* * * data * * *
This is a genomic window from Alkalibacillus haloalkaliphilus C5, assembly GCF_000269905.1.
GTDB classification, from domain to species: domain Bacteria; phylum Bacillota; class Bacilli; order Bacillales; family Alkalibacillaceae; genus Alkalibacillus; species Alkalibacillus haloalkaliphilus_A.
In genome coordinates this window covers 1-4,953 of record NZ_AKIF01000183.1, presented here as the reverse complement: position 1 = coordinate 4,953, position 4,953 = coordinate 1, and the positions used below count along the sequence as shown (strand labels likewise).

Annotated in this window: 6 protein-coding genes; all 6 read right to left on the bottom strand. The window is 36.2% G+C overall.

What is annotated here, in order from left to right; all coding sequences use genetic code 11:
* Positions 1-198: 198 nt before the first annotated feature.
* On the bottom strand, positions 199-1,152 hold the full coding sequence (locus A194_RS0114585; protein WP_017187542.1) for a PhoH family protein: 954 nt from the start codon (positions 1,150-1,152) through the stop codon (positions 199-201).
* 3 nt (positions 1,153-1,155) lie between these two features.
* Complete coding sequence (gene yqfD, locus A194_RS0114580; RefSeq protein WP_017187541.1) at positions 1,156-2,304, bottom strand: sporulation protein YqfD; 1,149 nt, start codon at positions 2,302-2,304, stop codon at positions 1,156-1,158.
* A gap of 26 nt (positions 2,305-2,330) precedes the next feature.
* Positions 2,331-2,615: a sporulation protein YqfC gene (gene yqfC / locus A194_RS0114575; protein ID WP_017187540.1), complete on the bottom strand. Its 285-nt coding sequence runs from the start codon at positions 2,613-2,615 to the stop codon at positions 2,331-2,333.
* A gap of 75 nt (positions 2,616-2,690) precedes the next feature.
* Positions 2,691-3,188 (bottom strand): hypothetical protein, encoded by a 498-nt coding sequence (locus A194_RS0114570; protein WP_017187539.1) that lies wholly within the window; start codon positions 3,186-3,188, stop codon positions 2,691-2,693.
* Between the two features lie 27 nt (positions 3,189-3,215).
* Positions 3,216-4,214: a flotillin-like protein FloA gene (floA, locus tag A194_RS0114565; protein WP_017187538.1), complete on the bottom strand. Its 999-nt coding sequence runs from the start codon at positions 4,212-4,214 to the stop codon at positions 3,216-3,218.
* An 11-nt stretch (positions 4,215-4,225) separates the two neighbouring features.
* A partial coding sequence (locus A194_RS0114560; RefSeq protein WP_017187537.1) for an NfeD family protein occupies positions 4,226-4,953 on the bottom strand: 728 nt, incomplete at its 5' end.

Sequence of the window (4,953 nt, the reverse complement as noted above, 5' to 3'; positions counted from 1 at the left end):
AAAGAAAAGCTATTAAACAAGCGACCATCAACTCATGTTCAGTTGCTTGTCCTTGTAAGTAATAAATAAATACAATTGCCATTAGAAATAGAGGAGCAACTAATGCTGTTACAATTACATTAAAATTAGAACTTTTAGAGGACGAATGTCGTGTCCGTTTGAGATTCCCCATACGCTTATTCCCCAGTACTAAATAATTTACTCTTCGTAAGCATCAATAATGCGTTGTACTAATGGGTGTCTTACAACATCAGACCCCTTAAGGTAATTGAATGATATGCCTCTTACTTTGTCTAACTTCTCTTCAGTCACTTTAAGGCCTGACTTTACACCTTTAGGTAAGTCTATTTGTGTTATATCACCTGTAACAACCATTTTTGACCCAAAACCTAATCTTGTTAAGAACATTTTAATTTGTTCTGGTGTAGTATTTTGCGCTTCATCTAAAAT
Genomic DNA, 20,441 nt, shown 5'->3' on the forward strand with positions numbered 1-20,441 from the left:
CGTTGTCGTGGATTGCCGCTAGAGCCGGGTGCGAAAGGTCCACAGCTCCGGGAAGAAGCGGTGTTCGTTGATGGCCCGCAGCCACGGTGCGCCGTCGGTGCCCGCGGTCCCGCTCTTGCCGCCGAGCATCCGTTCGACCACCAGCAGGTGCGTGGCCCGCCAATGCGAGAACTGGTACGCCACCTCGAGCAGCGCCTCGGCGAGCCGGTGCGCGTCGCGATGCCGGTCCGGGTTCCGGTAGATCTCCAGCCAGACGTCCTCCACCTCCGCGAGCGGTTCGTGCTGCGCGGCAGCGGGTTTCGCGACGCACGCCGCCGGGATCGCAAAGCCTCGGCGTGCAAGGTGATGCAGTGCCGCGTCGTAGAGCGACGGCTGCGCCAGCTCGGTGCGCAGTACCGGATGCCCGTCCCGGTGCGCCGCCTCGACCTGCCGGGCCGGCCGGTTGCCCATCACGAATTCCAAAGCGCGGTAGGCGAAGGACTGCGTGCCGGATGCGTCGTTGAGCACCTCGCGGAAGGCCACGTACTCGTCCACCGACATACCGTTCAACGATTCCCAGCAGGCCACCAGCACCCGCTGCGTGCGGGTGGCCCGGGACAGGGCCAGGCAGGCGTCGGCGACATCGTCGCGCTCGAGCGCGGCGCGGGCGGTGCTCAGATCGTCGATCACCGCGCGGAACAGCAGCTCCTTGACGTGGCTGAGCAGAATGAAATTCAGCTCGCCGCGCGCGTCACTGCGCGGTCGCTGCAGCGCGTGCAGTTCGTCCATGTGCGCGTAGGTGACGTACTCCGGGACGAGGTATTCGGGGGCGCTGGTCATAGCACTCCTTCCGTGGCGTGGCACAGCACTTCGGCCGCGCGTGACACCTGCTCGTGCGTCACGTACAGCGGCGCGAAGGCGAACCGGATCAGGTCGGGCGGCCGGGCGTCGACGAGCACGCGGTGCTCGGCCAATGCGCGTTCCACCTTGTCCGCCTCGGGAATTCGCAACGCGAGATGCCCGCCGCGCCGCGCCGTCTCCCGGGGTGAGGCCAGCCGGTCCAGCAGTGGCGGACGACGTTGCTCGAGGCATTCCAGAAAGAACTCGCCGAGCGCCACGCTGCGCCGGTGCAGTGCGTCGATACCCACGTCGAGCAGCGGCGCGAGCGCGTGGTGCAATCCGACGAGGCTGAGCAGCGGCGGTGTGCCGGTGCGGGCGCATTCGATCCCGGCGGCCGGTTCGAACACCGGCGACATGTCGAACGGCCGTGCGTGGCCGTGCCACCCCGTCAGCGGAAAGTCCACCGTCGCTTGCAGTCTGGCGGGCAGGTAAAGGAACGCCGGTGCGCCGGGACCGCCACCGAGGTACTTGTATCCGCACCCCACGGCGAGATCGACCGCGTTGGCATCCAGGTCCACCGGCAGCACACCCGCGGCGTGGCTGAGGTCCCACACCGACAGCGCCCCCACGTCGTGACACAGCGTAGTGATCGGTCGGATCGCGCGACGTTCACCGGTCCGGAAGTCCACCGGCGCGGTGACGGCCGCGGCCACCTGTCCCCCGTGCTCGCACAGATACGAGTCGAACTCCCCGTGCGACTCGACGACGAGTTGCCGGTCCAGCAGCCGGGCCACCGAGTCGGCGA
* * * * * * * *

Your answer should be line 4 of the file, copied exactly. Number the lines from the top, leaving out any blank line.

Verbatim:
Annotated in this window: 6 protein-coding genes; all 6 read right to left on the bottom strand. The window is 36.2% G+C overall.